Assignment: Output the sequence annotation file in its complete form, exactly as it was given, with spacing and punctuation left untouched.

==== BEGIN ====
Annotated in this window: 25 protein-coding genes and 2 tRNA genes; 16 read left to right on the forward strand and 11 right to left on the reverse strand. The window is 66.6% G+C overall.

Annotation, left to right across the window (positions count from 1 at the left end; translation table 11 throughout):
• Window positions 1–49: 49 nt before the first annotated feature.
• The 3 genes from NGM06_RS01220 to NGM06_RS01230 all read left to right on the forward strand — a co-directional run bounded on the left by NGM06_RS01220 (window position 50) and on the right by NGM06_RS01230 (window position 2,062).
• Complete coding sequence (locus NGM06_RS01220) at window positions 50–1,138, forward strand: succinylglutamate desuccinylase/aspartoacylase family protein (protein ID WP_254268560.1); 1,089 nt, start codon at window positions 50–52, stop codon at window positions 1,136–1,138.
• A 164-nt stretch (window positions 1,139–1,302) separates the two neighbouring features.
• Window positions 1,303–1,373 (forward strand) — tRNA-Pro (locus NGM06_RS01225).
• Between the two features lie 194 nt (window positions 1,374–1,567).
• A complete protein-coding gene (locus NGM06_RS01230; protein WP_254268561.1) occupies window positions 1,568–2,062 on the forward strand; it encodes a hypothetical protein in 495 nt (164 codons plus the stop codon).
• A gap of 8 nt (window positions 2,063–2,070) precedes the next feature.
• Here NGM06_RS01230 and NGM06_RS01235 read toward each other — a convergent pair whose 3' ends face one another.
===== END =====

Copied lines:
Annotated in this window: 25 protein-coding genes and 2 tRNA genes; 16 read left to right on the forward strand and 11 right to left on the reverse strand. The window is 66.6% G+C overall.

Annotation, left to right across the window (positions count from 1 at the left end; translation table 11 throughout):
• Window positions 1–49: 49 nt before the first annotated feature.
• The 3 genes from NGM06_RS01220 to NGM06_RS01230 all read left to right on the forward strand — a co-directional run bounded on the left by NGM06_RS01220 (window position 50) and on the right by NGM06_RS01230 (window position 2,062).
• Complete coding sequence (locus NGM06_RS01220) at window positions 50–1,138, forward strand: succinylglutamate desuccinylase/aspartoacylase family protein (protein ID WP_254268560.1); 1,089 nt, start codon at window positions 50–52, stop codon at window positions 1,136–1,138.
• A 164-nt stretch (window positions 1,139–1,302) separates the two neighbouring features.
• Window positions 1,303–1,373 (forward strand) — tRNA-Pro (locus NGM06_RS01225).
• Between the two features lie 194 nt (window positions 1,374–1,567).
• A complete protein-coding gene (locus NGM06_RS01230; protein WP_254268561.1) occupies window positions 1,568–2,062 on the forward strand; it encodes a hypothetical protein in 495 nt (164 codons plus the stop codon).
• A gap of 8 nt (window positions 2,063–2,070) precedes the next feature.
• Here NGM06_RS01230 and NGM06_RS01235 read toward each other — a convergent pair whose 3' ends face one another.